Winner of the SLS Peter Birks Prize for Outstanding Legal Scholarship 2010. The long ascendancy of pluralism and 'collective laissez-faire' as a guiding ideology of British labour law was emphatically shattered by the New Right ideology of Thatcher and Major. When New Labour was finally returned to power in 1997, it did not, however, attempt to resurrect the pre-Thatcher preference for pluralist non-intervention in collective industrial relations. Instead, it purported to follow a 'Third Way'. A centrepiece of this new approach was the statutory recognition provision, introduced in Schedule A1 TULRCA 1992. By breaking with the tradition of voluntarism in respect of recognition of trade unions, New Labour sought to provide a model of collective labour law which combined legal support with control through juridification. A closer study of both the history of approaches to recognition and the current provisions opens up fundamental questions as to the nature of this new model and the ones it aimed to replace. This book uses political philosophy to elucidate the character of those historical approaches and the nature of the 'Third Way' itself in relation to statutory union recognition.
In particular, it traces the progressive eclipse of civic republican values in labour law, in preference for a liberal political philosophy. The book articulates and defends a civic republican philosophy in terms of freedom as non-domination, the intrinsic value of democratic participation through deliberative democracy, and community. This can be contrasted with the rights-based individualism and State neutrality characteristic of the liberal approach. Despite the promise of civic community in the 'Third Way' rhetoric, this book demonstrates that the reality of New Labour's experiment in union recognition was an emphatic reassertion of liberalism in the sphere of workers' collective rights. This is the first monograph to offer a sustained critical analysis of legal approaches to trade union recognition. It will be of particular interest to labour lawyers, but also a wider audience of scholars in political philosophy and industrial relations.
Alan Bogg is a Fellow and Tutor in Law of Hertford College, Oxford.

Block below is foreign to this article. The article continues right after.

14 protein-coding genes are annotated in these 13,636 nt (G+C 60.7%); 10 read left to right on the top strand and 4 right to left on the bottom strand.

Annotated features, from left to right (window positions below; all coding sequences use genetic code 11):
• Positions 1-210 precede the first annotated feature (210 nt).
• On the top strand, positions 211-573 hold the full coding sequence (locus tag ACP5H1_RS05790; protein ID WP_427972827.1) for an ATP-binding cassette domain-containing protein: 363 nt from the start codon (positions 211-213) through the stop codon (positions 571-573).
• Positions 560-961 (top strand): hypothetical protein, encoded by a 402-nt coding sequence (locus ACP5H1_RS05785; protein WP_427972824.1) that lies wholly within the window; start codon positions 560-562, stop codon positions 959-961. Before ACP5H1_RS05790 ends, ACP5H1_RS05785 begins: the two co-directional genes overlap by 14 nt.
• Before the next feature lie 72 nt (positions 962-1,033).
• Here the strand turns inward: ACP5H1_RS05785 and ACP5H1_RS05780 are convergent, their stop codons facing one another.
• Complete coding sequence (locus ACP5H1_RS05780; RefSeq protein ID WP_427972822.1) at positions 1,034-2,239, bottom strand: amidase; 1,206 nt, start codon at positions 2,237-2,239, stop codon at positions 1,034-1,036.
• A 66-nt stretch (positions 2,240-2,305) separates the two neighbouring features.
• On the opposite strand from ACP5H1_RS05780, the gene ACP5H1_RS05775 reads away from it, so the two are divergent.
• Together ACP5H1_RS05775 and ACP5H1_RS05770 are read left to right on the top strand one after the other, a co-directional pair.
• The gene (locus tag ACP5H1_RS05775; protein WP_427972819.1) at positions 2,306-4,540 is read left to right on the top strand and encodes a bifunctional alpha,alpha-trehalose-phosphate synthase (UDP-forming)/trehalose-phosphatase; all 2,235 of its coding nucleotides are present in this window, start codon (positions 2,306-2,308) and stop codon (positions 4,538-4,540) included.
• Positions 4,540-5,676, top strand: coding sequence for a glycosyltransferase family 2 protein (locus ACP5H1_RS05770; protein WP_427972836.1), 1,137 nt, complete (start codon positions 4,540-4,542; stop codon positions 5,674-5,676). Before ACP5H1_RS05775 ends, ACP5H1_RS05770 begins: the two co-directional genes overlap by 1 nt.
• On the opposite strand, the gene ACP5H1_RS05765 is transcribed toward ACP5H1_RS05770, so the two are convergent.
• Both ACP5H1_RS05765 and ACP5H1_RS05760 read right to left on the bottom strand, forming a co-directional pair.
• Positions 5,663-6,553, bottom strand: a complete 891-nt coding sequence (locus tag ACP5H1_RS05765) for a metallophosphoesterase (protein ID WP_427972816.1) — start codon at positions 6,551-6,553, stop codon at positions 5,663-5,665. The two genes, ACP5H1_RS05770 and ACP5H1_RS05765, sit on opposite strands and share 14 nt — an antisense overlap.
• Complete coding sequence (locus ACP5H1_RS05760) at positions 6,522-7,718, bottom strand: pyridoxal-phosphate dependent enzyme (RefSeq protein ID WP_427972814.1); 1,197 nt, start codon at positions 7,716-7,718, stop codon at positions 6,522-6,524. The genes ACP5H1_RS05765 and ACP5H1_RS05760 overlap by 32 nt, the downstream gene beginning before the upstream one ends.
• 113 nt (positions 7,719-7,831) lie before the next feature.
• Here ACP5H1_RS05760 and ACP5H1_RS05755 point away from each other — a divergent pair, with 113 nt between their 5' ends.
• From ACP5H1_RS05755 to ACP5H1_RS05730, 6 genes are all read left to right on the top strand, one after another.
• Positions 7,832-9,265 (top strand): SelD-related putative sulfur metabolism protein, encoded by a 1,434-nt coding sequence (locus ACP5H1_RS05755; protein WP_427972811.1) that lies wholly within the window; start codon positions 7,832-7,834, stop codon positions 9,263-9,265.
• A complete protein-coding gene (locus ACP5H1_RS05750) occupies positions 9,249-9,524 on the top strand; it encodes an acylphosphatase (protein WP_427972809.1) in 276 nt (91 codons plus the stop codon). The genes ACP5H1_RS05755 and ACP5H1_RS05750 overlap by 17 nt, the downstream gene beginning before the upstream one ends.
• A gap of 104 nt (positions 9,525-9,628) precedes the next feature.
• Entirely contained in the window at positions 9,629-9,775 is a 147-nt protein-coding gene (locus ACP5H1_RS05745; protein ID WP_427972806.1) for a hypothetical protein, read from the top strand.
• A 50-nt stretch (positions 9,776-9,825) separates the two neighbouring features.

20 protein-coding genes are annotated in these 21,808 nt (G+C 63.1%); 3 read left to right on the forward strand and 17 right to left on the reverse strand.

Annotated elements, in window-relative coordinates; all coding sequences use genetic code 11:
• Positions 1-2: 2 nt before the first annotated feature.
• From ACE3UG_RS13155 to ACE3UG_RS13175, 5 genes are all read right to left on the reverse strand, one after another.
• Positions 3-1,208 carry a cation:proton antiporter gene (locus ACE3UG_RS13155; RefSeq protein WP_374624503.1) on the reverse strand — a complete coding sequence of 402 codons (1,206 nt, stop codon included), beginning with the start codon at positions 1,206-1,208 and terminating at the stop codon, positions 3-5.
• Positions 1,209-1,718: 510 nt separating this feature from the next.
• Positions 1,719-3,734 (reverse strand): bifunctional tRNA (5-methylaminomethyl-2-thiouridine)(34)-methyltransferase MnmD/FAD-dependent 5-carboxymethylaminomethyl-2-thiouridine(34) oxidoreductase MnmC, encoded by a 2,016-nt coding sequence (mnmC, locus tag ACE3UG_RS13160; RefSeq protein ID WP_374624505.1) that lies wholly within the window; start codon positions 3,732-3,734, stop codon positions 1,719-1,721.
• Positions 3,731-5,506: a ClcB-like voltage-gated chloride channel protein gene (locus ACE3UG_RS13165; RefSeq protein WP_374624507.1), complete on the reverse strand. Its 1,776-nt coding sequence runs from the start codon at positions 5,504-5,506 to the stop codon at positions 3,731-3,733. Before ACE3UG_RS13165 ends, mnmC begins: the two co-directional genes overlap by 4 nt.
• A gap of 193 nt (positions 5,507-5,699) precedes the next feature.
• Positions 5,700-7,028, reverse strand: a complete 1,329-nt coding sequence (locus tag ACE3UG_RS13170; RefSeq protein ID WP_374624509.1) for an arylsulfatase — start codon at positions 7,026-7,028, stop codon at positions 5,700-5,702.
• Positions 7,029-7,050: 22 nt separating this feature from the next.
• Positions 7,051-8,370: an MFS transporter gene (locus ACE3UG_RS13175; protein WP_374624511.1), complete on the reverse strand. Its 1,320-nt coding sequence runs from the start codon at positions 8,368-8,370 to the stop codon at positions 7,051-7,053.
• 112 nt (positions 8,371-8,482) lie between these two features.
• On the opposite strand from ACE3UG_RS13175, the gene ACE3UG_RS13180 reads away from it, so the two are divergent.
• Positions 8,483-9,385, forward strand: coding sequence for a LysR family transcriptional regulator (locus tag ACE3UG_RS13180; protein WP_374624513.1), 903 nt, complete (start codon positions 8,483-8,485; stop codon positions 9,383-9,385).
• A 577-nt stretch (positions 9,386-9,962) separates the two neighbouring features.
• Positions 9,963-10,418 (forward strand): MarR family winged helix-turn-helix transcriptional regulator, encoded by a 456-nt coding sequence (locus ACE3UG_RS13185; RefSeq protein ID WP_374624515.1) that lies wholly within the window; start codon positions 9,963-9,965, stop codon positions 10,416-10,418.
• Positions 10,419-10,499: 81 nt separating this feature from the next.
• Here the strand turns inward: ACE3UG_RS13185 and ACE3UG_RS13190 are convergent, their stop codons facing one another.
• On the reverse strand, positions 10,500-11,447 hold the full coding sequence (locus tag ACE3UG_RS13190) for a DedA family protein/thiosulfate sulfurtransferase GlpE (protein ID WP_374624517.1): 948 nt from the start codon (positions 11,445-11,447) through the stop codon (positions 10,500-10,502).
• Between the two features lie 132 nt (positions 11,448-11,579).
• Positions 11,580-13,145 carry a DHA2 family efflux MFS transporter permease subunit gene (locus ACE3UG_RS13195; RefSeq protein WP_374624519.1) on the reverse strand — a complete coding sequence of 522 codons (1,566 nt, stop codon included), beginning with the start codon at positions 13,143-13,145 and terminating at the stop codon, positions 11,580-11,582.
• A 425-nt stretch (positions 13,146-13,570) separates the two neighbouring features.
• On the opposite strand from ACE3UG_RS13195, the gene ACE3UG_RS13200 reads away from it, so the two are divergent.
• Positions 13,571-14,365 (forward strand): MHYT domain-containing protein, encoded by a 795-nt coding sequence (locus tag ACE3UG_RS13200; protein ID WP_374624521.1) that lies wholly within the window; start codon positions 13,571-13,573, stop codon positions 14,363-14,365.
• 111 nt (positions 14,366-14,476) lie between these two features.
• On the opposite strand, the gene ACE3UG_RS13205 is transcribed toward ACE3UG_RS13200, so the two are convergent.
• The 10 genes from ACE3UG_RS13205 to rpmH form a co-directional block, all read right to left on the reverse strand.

Part 1: Historical Perspectives on Union Recognition and the Law 1 Reappraising Kahn-Freund: The Coherence of Collective Laissez-Faire I INTRODUCTION II CLF AND ITS CRITICS III CLF AND THE 'PLURALISTIC CONSTITUTION' A Introduction B Collective Bargaining as Industrial Democracy: The Influence of American Political Pluralism C The State and Collective Bargaining: The Influence of English Political Pluralism (i) Sovereignty and Pluralism (ii) The Real Personality of Groups and Pluralism IV CLF DEFENDED: THREE CRITIQUES OF CLF A The Abstentionist Critique B The Neutrality Critique C The Coherence Critique (i) The Legal Duty to Bargain I: The Pragmatic Objection to Direct Auxiliary Support (ii) The Legal Duty to Bargain II: The Normative Argument against Direct Auxiliary Support V CONCLUSION 2 The Rise of the Legal Duty to Bargain: The Resilience of Collective Laissez-Faire I INTRODUCTION II TWO CONCEPTIONS OF INDUSTRIAL RELATIONS PLURALISM: PLURALIST AND CIVIC VOLUNTARISM, AND THE DONOVAN COMMISSION REPORT A Flanders, Clegg and the 'Oxford School' of Industrial Relations B Flanders' Evidence to the Donovan Commission: The Proposal for Direct Auxiliary Support C Pluralist and Civic Voluntarism within the Donovan Commission (i) Criteria of Union Representativity: The Determination of Bargaining Agents (ii) The Regulation of the Collective Bargaining Process III THREE EXPERIMENTS IN DIRECT AUXILIARY INTERVENTION: THE ECLIPSE OF CLF? A The Legal Duty to Bargain I: The Commission on Industrial Relations 1969-1971 (i) Bargaining Units and Bargaining Agents: The Eclipse of Group Autonomy? (ii) The Legal Duty to Bargain: The Resilience of Group Autonomy? B The Legal Duty to Bargain II: The Industrial Relations Act 1971 and CIR II (i) Bargaining Units and Bargaining Agents: State Neutrality or State Partiality? (a) Legislative Ideology and Governmental Neutrality (b) CIR II and State Partiality (ii) The Legal Duty to Bargain: The Resilience of Group Autonomy? C The Legal Duty to Bargain III: ACAS and the 'Social Contract' Era (i) Bargaining Units and Bargaining Agents: The Eclipse of Group Autonomy? (a) ACAS and the Civic Approach to Allocating Bargaining Rights (b) The Courts and the Liberal Approach to Allocating Bargaining Rights (ii) The Legal Duty to Bargain: The Resilience of Group Autonomy? IV CONCLUSION Part 2: Two Conceptions of Third Way Labout Law: Liberals and Civic Republicans 3 The Third Way and Liberal Labour Law I INTRODUCTION II NEW LABOUR'S APPROACH TO COLLECTIVE LABOUR LAW: NEO-LIBERAL OR LIBERAL? A Varieties of Liberalism B The Role of Incompletely Theorised Agreements (i) Incompletely Theorised Agreements I: The Case of the Closed Shop (ii) Incompletely Theorised Agreements II: The Case of Internal Union Democracy C The Impossibility of Incompletely Theorised Agreement: The Case of Trade Union Recognition III NEW LABOUR'S LIBERALISM AND THE CIVIC REPUBLICAN CRITIQUE IV LIBERALISM, COMMUNITY AND LABOUR LAW: THREE LIBERAL POSITIONS A Liberal Neutrality: The State, Trade Unions and the Cultural Marketplace (i) Evaluating the Cultural Marketplace I: The Problem of Deliberative Distortion (ii) Evaluating the Cultural Marketplace II: Choosing the Time and Place of Organisational Activity B Beyond Liberal Neutrality: The State, Trade Unions and Liberal Justice C Beyond Liberal Neutrality: Autonomy, Community and Perfectionist Liberalism (i) Perfectionist Liberalism and the Compulsory Normative Effect of Collective Agreements (ii) Perfectionist Liberalism and the Problem of Union Discipline of Individual Dissentients V CONCLUSION 4 The Third Way and Republican Labour Law I INTRODUCTION II THE GOOD OF COMMUNITY A Community in Civic Republican Thought B Freedom of Association and Civic Community (i) Civic Community and the Closed Shop (ii) Civic Community and the Trade Unionist Conscientious Objector (iii) Civic Community and Secondary Industrial Action (iv) Civic Community and the Right to Organise III THE GOOD OF COLLECTIVE SELF-GOVERNMENT A Freedom as Collective Self-Government as a Political Ideal B Freedom as Collective Self-Government and Collective Bargaining (i) Pluralist and Deliberative Democracy: Allocating Bargaining Rights (ii) Pluralist and Deliberative Democracy: The Duty to Bargain (a) The Legal Duty to Bargain: Passive or Active? (b) Bargaining Structure: The Perils of Excessive Decentralisation (c) Towards a Civic Bargaining Agenda? IV THE GOOD OF NON-DOMINATION A Non-Domination as a Political Ideal B Non-Domination as a Labour Law Ideal C Freedom as Non-Domination in the Workplace: Welfare Capitalism or Collective Bargaining? D The Civic Limitations of New Labour's Conception of 'Social Partnership' (i) The Civic Limitations of Consultation (ii) The Civic Limitations of Voluntary Recognition: The Need for a Company Union Ban V CONCLUSION Part 3: Evaluating the Schedule A1 Recognising Procedure 5 The Political Theory of Union Recognition Campaigns I: Liberal Neutrality and the Cultural Marketplace I INTRODUCTION II REGULATING THE CULTURAL MARKETPLACE I: THE PROBLEM OF UNFAIR PRACTICES A The North American Model of 'Unfair Labor Practices' B Unfair Practices and Ballot Regulation under Schedule A1 (i) ERA 2004 and the Unfair Practice Regime (a) Problems of Definition (b) Problems of Interpretation (ii) The CAC's General Supervisory Jurisdiction over the Ballot Procedure (iii) Minimising Legal Delay: Regulatory and Reconstructive Conceptions of Statutory Recognition (a) Paragraph 22(4)(c) (b) Paragraph 22(4)(b) (c) Paragraph 22(4)(a) III REGULATING THE CULTURAL MARKETPLACE II: ENSURING EQUAL CAMPAIGN OPPORTUNITIES A The Sanctity of Private Property in the US Recognition Procedure (i) The Right to Private Property: Realism and Neutrality (ii) The Union's Right to Organise B Employer Property Rights and Union Organisational Access under Schedule A1 IV CONCLUSION 6 The Political Theory of Union Recognition Campaigns II: The Problem of Adaptive Preferences I INTRODUCTION II MODELS OF POLITICAL AND INDUSTRIAL DEMOCRACY: DEMOCRACY AS PREFERENCE AGGREGATION AND THE PROBLEM OF DISTORTED PREFERENCES A Adaptive Preferences and Collective Bargaining B Endowment Effects and Collective Bargaining III FIVE CIVIC STRATEGIES FOR COUNTERING DISTORTED PREFERENCES A CAC Interpretation of Admissibility Thresholds (i) Union Membership and Support for Recognition: What is the Relationship? (ii) Adaptive and Non-Adaptive Conceptions of Preference Formation (a) Non-Adaptive Preferences: Narrowing the Time Frame (b) Adaptive Preferences: Broadening the Time Frame B Preference Shaping through Deliberative Democracy C Shifting Default Arrangements through Voluntary Recognition D Shifting the Default Position through Staged Recognition (i) The Dilemma of Union Substitution (ii) The Dilemma of Union Instrumentality E The Right to Organise (i) Legal Constraints: Union Activists and Confrontational Tactics (ii) Legal Support: The Case of Bargaining Unit Determination IV CONCLUSION 7 The Political Theory of Collective Bargaining: Pluralism, Deliberation and the Duty to Bargain I INTRODUCTION II TWO CONCEPTIONS OF POLITICS: PLURALIST AND DELIBERATIVE DEMOCRACY III A DELIBERATIVE CONSTITUTION OF INDUSTRIAL DEMOCRACY: DELIBERATION DEFENDED A Consensus and Disagreement: Unitary or Pluralist? B Real Politics is about Interests and Power-Deliberation is a Sanitising Distraction C A Deliberative Conception of the Right to Strike IV THE US DUTY TO BARGAIN IN GOOD FAITH: PLURALIST OR DELIBERATIVE? A Good Faith Bargaining: The Ascendancy of Pluralist Politics B Subjects of Bargaining: The Mandatory/Permissive Distinction in the Duty to Bargain (i) Challenging 'Status Quo' Neutrality (ii) The Intrinsic Value of Deliberation C The Demands of Political Equality: Bolstering the Right to Strike V THE DUTY TO BARGAIN IN BRITISH LABOUR LAW: PLURALISM, DELIBERATION AND SOCIAL PARTNERSHIP A The Primacy of Voluntary Practices: Undermining Deliberative Democracy (i) The Nature of Voluntary Collective Bargaining (ii) The Priority of Subsisting Voluntary Recognition Arrangements B The Statutory Duty to Bargain: Pluralist or Deliberative? (i) The Legal Duty to Bargain I: Scope (ii) The Legal Duty to Bargain II: Procedural Nature VI CONCLUSION: COLLECTIVE BARGAINING IN THE DELIBERATIVE IMAGE A Constructive Mediation B Expanding the Bargaining Agenda C Expanding the Employer's Informational Duties D A Deliberative Conception of the Right to Strike E National and Sectoral Bargaining Structures F An Active Duty to Bargain?